Renowned acting teacher Norman Ayrton (faculty 1974-85) died June 22 in London. He was 92.
Born in 1924 in London, Ayrton fell in love with the theater after a school trip. After World War II, some relatives who had survived being imprisoned at the Dachau concentration camp came to live with his family, and the experience, according to an obituary in London’s Daily Telegraph, emboldened him “to do what I wanted to do. It gave me the courage to go into acting.”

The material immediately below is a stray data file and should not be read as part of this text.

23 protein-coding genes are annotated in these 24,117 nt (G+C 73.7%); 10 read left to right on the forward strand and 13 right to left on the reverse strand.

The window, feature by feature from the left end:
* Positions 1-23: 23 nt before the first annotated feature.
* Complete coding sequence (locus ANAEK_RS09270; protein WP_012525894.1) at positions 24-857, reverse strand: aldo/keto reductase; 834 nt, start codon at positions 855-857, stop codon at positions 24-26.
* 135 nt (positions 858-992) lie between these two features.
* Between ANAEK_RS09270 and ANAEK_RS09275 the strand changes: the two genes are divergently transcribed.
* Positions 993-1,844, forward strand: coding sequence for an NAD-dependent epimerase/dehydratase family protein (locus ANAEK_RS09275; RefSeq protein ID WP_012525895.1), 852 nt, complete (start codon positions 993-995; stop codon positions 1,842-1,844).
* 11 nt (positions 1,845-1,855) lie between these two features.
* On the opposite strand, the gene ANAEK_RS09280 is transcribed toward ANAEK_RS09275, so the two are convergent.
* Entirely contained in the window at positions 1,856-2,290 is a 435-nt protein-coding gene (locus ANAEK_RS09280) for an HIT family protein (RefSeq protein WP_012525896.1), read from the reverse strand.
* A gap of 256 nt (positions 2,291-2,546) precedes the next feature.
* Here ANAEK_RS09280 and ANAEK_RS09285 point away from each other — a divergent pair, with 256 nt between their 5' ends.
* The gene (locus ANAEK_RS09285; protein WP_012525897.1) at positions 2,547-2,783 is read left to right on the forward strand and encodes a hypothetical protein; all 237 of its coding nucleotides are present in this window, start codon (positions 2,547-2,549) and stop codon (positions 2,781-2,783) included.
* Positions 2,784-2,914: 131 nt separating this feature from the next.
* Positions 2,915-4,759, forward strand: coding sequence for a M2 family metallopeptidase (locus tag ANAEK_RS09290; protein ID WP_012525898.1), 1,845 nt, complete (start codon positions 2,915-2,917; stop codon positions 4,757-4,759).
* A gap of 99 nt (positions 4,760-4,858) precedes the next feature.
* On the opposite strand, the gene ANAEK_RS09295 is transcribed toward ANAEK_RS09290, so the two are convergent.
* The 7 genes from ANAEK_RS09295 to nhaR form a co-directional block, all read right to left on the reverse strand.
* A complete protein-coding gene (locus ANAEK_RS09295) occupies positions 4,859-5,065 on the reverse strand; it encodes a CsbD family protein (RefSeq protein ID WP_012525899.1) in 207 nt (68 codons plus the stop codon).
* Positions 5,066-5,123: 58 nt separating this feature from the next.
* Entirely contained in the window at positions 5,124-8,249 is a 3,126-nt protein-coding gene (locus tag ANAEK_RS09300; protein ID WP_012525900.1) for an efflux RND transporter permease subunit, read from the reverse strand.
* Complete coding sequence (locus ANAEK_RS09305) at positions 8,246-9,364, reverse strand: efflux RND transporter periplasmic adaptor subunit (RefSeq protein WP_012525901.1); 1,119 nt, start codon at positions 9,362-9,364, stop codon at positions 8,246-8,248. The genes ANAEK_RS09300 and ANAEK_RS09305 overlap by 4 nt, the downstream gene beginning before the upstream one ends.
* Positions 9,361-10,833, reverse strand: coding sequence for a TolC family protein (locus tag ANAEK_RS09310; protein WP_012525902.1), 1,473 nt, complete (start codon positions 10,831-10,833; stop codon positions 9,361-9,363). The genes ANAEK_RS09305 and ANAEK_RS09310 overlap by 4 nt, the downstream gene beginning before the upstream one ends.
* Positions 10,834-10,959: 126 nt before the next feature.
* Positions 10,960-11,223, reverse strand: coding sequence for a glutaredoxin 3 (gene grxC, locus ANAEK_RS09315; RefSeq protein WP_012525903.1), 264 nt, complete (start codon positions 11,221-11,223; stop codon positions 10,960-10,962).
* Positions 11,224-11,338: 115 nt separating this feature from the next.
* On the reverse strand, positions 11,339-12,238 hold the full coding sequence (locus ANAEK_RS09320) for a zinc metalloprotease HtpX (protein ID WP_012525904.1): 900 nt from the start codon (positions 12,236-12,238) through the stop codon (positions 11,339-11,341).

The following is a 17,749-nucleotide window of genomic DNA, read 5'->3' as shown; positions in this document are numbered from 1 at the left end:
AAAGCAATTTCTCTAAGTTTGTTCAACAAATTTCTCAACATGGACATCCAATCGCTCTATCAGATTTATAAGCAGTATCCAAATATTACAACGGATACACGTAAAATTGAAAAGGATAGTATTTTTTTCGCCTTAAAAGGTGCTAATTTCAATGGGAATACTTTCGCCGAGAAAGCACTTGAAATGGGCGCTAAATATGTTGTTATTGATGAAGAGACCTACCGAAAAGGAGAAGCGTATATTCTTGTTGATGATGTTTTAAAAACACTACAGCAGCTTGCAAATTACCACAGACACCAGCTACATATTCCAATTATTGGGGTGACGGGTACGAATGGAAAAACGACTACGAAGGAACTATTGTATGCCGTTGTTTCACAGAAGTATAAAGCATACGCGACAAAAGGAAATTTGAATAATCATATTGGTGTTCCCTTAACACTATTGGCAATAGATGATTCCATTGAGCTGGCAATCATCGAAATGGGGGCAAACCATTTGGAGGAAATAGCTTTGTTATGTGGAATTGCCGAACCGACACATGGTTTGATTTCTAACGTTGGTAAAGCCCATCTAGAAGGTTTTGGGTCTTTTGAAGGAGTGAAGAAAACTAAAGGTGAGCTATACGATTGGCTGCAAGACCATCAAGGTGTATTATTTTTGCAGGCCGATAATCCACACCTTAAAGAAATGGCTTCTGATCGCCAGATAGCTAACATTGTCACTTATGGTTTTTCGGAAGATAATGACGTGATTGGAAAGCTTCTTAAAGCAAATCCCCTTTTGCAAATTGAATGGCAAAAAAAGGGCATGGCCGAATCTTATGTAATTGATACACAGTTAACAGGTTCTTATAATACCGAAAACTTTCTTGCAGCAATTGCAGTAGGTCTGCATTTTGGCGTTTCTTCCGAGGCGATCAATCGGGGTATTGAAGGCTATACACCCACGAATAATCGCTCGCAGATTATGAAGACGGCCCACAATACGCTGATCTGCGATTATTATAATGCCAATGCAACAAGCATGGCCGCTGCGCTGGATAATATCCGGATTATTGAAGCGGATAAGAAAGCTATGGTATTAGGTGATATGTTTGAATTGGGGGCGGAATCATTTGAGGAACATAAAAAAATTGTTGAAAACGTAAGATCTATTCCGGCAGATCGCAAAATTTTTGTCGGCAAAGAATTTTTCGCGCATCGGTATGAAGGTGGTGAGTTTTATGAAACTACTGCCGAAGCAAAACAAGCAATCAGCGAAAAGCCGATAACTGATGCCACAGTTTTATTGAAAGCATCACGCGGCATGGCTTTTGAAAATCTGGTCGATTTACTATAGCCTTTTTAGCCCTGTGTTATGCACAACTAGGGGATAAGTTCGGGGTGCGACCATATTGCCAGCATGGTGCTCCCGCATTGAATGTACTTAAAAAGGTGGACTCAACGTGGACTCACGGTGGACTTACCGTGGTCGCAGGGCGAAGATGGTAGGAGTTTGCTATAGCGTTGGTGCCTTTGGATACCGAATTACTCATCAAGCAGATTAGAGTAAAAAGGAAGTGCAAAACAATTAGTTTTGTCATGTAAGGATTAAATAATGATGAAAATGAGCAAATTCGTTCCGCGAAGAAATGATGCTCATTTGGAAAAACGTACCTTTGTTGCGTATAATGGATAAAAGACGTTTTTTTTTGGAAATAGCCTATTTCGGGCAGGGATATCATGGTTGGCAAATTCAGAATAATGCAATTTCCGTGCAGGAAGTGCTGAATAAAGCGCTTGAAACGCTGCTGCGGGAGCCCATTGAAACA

Ayrton trained at London’s Old Vic under Michel Saint-Denis (Juilliard faculty 1959-71) and also taught movement there before opening his own teaching studio in London and becoming a drama coach for the Royal Opera House, where his pupils included the soprano Joan Sutherland. He then became assistant principal of the London Academy of Music and Dramatic Art (LAMDA), where he would also serve as principal from 1966 to 1972. Though most of his career was devoted to teaching, he also worked extensively as an actor, director, and lecturer. At Juilliard he worked in the Drama (1974-81) and Opera (1980-85) departments, teaching acting, movement, and style as well as doing private coaching in dramatic and operatic roles. From 1986 to 1996 he was dean of the British American Drama Academy (BADA) in London.